Chelsea IrizarryApr 25, 2018, 9:05 pmApr 25, 2018, 9:07 pm

Northwell Health pilot program trains hospital staff to identify sex trafficking victims

Several cases have already been identified since the initiative began

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HUNTINGTON — Lawmakers and healthcare officials are taking new strides when it comes to combating human trafficking on Long Island.

Human trafficking is an issue often thought of as happening somewhere else, but Legislator William R. Spencer says that’s not the case.

To combat the issue, Suffolk lawmakers passed legislation to raise human trafficking awareness among healthcare professionals.

“If we train health professionals on health trafficking, we can help equip them to intervene and provide a path from victimhood to survival,” Spencer said.

The Department of Health services will work with Dr. Paulus, a champion of the cause in developing the educational materials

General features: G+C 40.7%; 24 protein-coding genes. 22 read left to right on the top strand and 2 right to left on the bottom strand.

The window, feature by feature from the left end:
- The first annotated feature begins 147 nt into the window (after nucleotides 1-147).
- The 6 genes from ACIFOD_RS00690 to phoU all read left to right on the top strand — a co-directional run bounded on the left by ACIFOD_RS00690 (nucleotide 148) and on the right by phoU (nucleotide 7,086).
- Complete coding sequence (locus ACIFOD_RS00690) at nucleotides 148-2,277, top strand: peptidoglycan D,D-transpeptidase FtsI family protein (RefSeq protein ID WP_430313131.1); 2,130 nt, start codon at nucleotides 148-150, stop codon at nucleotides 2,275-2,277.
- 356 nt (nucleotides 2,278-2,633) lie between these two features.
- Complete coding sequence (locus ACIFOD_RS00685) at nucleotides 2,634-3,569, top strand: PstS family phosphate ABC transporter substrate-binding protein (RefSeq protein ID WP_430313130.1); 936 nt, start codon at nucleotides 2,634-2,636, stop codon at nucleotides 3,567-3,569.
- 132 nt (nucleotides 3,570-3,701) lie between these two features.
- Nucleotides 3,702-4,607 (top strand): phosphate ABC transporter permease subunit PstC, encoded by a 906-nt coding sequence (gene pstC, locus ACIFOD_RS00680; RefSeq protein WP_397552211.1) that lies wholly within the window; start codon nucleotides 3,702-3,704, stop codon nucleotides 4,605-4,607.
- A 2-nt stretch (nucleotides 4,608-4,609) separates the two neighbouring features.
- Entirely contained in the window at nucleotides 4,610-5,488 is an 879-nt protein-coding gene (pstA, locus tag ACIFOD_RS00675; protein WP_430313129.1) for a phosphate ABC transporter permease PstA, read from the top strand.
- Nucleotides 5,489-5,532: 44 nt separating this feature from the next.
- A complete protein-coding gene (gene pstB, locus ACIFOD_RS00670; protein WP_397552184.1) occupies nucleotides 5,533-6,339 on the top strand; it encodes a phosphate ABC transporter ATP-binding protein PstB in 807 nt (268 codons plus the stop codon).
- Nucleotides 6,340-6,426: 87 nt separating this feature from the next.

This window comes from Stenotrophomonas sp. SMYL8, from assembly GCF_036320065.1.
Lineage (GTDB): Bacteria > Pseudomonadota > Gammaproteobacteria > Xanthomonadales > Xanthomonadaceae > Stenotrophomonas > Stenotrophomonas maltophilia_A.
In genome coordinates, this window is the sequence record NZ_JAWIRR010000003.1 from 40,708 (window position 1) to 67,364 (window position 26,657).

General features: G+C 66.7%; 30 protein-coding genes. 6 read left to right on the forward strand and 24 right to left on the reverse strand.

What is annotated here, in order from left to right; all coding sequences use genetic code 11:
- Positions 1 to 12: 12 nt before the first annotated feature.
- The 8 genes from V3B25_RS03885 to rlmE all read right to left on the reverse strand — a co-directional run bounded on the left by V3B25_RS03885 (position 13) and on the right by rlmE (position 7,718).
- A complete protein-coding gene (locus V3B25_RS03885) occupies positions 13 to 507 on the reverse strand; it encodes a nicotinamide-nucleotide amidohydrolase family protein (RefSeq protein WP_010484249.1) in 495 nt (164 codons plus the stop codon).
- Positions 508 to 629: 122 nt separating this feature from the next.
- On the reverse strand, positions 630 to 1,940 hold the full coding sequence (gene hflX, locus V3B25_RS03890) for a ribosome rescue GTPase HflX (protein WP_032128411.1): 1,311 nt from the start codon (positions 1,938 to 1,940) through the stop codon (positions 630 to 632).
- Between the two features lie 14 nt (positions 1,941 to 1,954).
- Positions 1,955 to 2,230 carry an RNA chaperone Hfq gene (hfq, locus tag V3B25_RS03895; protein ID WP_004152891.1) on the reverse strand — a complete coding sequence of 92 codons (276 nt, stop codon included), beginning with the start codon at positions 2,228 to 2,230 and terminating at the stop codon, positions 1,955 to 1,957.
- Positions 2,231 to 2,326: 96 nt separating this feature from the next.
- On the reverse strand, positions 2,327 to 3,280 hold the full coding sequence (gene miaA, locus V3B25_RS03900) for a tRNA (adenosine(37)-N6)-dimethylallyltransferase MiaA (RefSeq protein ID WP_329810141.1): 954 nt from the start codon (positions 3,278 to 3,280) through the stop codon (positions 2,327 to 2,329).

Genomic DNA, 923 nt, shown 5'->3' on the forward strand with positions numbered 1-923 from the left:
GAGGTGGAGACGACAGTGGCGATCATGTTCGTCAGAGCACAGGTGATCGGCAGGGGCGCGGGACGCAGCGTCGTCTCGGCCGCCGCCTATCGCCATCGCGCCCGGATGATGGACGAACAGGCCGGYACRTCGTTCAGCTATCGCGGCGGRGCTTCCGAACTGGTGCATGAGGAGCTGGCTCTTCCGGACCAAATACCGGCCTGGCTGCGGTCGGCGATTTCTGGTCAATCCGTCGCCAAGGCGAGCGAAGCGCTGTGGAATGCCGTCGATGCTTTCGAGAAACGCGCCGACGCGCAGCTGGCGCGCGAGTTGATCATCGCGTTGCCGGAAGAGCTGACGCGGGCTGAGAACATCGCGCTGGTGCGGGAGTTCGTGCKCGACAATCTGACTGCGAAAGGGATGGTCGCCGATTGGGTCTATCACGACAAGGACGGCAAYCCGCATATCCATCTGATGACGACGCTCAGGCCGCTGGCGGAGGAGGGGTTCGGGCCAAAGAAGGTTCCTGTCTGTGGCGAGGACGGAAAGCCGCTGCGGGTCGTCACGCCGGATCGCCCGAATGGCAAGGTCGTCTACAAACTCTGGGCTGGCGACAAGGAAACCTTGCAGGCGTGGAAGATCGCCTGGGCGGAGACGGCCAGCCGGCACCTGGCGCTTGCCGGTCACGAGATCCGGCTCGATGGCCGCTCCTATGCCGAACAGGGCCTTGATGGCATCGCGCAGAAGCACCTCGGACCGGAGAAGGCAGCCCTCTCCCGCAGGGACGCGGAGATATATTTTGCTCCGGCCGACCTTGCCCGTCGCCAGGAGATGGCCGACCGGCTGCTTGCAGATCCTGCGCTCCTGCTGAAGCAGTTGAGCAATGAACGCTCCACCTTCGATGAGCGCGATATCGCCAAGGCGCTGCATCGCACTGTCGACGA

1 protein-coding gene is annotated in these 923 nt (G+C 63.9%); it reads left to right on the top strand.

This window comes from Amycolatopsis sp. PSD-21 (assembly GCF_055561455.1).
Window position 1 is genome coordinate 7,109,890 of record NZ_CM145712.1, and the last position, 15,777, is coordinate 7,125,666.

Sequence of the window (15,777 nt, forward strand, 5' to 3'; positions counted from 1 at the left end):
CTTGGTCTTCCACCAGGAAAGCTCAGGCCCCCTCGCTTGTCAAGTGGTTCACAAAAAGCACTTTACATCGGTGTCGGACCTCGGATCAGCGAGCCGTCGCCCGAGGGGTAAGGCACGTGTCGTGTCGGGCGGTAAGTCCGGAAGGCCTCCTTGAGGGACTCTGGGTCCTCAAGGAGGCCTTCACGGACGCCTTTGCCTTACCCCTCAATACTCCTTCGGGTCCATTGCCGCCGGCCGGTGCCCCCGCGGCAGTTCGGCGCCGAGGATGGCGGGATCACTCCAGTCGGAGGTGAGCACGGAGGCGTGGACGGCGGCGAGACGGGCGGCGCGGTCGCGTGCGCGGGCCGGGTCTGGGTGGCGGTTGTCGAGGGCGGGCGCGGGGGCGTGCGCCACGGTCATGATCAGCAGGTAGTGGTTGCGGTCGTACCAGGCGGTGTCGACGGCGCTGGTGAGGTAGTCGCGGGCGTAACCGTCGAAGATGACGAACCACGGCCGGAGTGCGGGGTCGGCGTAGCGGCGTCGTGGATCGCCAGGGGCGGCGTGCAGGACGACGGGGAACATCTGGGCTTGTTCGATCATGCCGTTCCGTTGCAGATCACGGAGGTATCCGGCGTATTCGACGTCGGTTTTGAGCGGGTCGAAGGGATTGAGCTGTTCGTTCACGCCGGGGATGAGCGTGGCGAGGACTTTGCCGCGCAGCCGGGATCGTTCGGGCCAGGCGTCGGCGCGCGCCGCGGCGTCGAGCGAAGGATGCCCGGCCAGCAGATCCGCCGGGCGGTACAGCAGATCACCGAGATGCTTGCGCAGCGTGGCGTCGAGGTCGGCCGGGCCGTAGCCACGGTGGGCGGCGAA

“There was a recent John Hopkins study saying 95 percent of emergency room physicians have never received training on sex trafficking,” Dr. Paulus said.

County officials and Northwell Health professionals have launched a new human trafficking response team and task force. As Dr. Paulus says, a study shows 88 percent of human trafficking survivors come into contact with healthcare providers but were not identified as victims.

“A lot of organizations are envious our position, the victims are coming to us, all we need to is recognize these red flags and indicators and making a difference in their lives,” Dr. Paulus said.

Dr. Paulus says Huntington hospital is the pilot program and the team plans to eventually roll out the training and resources to the rest of the 23 hospitals in the healthcare system

Training will take up to six months and includes live training as well as computer module training. The training will educate healthcare staff and physicians about “red flags” to look out for and available resources.

Judy Richter who is on the Huntington Hospital Task Force Northwell Health has already identified several cases of human trafficking since receiving training.

“I thought it was a great idea, but I didn't think it was happening in our area it wasn't until after we received the training that we quickly identified five cases in human trafficking,” Richter said.

Healthcare professionals and county officials say this legislation will create a safety net for these victims and give them an opportunity to reclaim their lives.

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